The Resource Correspondence and Subject Files of the State Librarian

Correspondence and Subject Files of the State Librarian

Correspondence and Subject Files of the State Librarian, 1832-2007
Correspondence and Subject Files of the State Librarian
Inclusive dates
This collection consists of multiple accessions and includes, but is not limited to, incoming and outgoing correspondence, subject files, memoranda, invitations, newsletters, reports, invoices, and receipts. Correspondents include, but are not limited to, library board members, state and federal agencies, book and manuscript dealers, supply vendors, library associations, universities, historical societies, as well as, staff and patrons. While this series spans over 100 years, topics remain similar: budget, policies and procedures, collection development, donations, acquisitions, patron requests, projects, publications, building requirements and statistics. Correspondence is both handwritten and typed. Each accession is described in more detail within the finding aid
Agency history record describes the history and functions of the Library of Virginia. (Search Library of Virginia as author).
Member of
  • Accessioned
  • Described
Biographical or historical data
  • For many years, The Library of Virginia had no definitive home. Valuable early records were kept at Jamestown as early as 1676 and were then moved to the College of William and Mary for a brief period at the century's end. By 1780, extant records were moved to the Capitol in Richmond. Coincidentally, in 1779, the Virginia General Assembly was presented among its legislation, "A Bill for Establishing a Public Library" drawn up by Thomas Jefferson. The bill provided for 2000 pounds yearly to be expended to maintain a State Library in Richmond. The facility was to be a reference library only without books being lent for home use. Perhaps ahead of its time, the bill failed to pass. The Virginia State Library was created by an act passed by the General Assembly on January 23, 1823, to establish a public library with funds derived from the sale of William W. Hening's THE STATUTES AT LARGE. From 1823 to 1828, the Library was under the control of the governor and council. In 1828, the General Assembly created a joint committee on the library (located in a room in the southeastern corner of the Capitol) to oversee its administration. Use of the State Library was restricted to members of the state government in a policy that continued until at least 1856. The Secretary of the Commonwealth served ex officio as state librarian from 1832 to 1903.
  • The growth of the State Library was somewhat erratic. Book holdings increased from 1,313 in 1828 to 17,480 in 1856. Lack of funds and politics frequently intermingled to slow library development. General W.H. Richardson, State Librarian in 1852, became embroiled in an effort to remove him "to make way for some politician of democratic principles." At the close of Reconstruction, Dr. George William Bagby, then State Librarian, was terminated and his position abolished at the hands of Readjusters. Eventually, on May 15, 1903, the General Assembly passed an act that created a library board to administer the library, authorized the deposit of public records in the library, provided for the publication of historical records by the library, and established a library fund for the purchase of books and private papers. The Library Board, which was responsible for naming the State Librarian, was itself appointed by the Board of Education. The General Assembly passed an act on March 29, 1944, transferring the power to appoint the Library Board to the governor. While many public records somehow survived the Commonwealth's early years, many losses occurred due to fires, the ravages of war and negligence. When the library was moved, for example, in 1895 to a building separate from the Capitol, "chutes were constructed from the upper story of the Capitol to facilitate the delivery of books to the wagons of the junk dealer who had bought them." The move was poorly planned and the library's contents suffered great loss at the hands of those very authorities assigned to protect them.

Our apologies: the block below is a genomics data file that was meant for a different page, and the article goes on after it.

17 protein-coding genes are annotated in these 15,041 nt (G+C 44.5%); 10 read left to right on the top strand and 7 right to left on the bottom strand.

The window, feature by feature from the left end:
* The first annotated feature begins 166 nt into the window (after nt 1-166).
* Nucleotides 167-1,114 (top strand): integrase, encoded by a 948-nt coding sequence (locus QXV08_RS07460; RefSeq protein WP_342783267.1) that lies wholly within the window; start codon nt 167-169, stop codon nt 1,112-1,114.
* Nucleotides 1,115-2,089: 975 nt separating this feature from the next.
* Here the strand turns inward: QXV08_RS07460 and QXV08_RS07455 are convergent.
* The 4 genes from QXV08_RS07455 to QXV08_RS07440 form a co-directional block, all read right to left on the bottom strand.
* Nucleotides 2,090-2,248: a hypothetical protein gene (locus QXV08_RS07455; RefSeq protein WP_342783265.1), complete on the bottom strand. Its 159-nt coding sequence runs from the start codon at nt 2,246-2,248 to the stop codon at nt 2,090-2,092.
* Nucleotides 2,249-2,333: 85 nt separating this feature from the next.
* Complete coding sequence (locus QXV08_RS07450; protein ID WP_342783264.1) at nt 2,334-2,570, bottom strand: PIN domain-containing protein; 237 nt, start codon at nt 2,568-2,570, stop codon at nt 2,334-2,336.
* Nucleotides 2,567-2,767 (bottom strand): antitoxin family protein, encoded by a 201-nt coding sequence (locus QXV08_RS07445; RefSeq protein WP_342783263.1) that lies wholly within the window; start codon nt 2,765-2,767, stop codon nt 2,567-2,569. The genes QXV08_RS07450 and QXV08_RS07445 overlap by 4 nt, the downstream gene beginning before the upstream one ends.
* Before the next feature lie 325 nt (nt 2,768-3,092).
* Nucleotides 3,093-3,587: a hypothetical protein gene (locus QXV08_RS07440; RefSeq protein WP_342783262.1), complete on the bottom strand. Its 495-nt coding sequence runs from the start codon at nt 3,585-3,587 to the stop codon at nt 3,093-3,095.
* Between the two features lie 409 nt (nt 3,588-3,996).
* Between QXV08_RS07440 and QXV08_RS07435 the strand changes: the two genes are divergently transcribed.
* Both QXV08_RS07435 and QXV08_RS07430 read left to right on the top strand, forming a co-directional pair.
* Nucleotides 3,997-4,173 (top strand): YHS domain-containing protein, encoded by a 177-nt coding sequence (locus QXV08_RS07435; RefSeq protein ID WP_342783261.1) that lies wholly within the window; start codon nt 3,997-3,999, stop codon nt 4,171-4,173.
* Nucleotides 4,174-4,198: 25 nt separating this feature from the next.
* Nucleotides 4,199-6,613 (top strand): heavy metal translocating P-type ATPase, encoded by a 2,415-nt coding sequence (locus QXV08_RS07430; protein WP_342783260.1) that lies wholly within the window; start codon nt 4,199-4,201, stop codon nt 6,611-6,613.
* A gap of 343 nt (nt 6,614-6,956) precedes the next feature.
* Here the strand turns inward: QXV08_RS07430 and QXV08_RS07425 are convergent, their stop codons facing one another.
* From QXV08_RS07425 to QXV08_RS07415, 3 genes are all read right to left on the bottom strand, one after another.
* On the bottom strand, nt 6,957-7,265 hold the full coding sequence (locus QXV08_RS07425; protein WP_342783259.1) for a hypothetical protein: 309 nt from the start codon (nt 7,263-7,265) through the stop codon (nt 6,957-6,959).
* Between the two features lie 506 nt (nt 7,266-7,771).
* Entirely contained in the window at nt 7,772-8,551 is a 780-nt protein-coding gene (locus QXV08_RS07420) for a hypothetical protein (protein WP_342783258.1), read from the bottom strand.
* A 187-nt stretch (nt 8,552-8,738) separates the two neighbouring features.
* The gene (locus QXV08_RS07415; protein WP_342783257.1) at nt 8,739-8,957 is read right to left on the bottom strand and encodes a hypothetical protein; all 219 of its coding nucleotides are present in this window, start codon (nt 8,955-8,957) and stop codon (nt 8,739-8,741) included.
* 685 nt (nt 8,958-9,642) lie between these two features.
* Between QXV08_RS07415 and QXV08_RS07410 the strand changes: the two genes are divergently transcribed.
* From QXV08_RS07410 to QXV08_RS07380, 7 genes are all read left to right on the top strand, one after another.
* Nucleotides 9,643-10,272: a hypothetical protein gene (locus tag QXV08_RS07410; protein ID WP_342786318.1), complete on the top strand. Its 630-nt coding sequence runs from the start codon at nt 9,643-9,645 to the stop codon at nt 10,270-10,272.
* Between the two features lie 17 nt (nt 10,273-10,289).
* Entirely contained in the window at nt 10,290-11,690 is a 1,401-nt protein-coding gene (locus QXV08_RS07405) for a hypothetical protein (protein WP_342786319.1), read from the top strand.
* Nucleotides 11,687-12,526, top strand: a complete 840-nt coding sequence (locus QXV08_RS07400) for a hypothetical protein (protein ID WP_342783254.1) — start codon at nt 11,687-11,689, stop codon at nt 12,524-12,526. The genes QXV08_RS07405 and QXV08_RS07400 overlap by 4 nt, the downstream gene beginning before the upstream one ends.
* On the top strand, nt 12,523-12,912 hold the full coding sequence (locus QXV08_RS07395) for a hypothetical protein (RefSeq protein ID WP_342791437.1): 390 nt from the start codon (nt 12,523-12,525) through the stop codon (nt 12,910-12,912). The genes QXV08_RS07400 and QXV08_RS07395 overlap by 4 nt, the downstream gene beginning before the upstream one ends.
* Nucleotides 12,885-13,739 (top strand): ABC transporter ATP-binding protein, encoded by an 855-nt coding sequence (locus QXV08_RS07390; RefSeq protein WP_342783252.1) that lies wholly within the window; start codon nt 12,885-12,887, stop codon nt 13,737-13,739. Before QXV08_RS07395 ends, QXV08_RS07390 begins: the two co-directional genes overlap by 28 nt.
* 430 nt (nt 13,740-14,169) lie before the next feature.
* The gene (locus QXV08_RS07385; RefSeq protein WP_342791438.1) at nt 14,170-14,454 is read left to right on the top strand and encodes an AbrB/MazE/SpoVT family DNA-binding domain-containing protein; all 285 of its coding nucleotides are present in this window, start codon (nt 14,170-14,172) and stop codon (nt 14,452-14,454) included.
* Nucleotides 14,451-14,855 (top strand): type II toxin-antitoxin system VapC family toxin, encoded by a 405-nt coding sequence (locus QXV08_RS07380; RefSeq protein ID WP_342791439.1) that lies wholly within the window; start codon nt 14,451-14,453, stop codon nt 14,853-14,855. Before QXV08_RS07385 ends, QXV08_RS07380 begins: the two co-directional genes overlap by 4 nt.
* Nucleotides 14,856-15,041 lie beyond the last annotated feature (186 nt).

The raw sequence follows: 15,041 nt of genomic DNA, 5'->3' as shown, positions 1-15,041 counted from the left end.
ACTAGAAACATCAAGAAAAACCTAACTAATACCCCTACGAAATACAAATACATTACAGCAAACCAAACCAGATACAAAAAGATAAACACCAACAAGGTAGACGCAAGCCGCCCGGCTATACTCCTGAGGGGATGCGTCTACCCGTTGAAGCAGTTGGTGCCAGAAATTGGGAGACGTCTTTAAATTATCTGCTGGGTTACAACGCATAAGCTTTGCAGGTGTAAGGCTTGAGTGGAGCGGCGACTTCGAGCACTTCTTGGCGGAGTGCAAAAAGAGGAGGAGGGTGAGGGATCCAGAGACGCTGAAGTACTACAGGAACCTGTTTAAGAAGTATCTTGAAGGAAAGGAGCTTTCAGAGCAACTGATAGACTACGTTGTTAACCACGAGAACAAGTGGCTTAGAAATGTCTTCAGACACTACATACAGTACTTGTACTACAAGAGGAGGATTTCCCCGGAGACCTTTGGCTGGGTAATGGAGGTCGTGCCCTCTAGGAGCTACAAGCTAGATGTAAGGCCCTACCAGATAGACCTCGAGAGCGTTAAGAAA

• The new facility quickly was found to be inadequate and efforts were made both in 1910 and 1920 to construct a proper building for the State Library and its collections. Ground was broken for a new facility on December 7, 1938. At last, on December 23, 1940, the newly completed Virginia State Library was opened to the public. The Virginia State Library adopted the name, the Virginia State Library and Archives, in early 1987 to more adequately reflect its mission and purpose today. On July 1, 1994 the name was changed to The Library of Virginia, evocative of the Library of Congress. In 1997 the library moved to, it's fourth and current location, the 800 block of East Broad Street. The title of State Librarian has been held by: John Pendleton Kennedy (1903-1906), Henry Read McIllwaine (1907-1934), Wilmer L. Hall (1935-1947), Randolph W. Church (1948-1970), Donald R. Haynes (1971-1984), Ella Gaines Yates (1985-1990), Dr. John C. Tyson (1991-1994), Nolan T. Yelich (1995-2007), the current State Librarian, Sandra Gioia Treadway, took office July 1, 2007.
Cataloging source
Correspondence and Subject Files of the State Librarian
Part of Record Group 35 (Library of Virginia)
Arrangement varies by accession between alphabetical and chronological.
  • The Library of Virginia
Cumulative index finding aids
Finding Aid
Governing access note
There are no access restrictions
Immediate source of acquisition
Main Office,
Terms governing use
There are no use restrictions.
Type of unit
cu. ft. (237 boxes)

Library Locations

    • Library of VirginiaBorrow it
      800 East Broad Street, Richmond, VA, 23219, US
      37.5415632 -77.4360805
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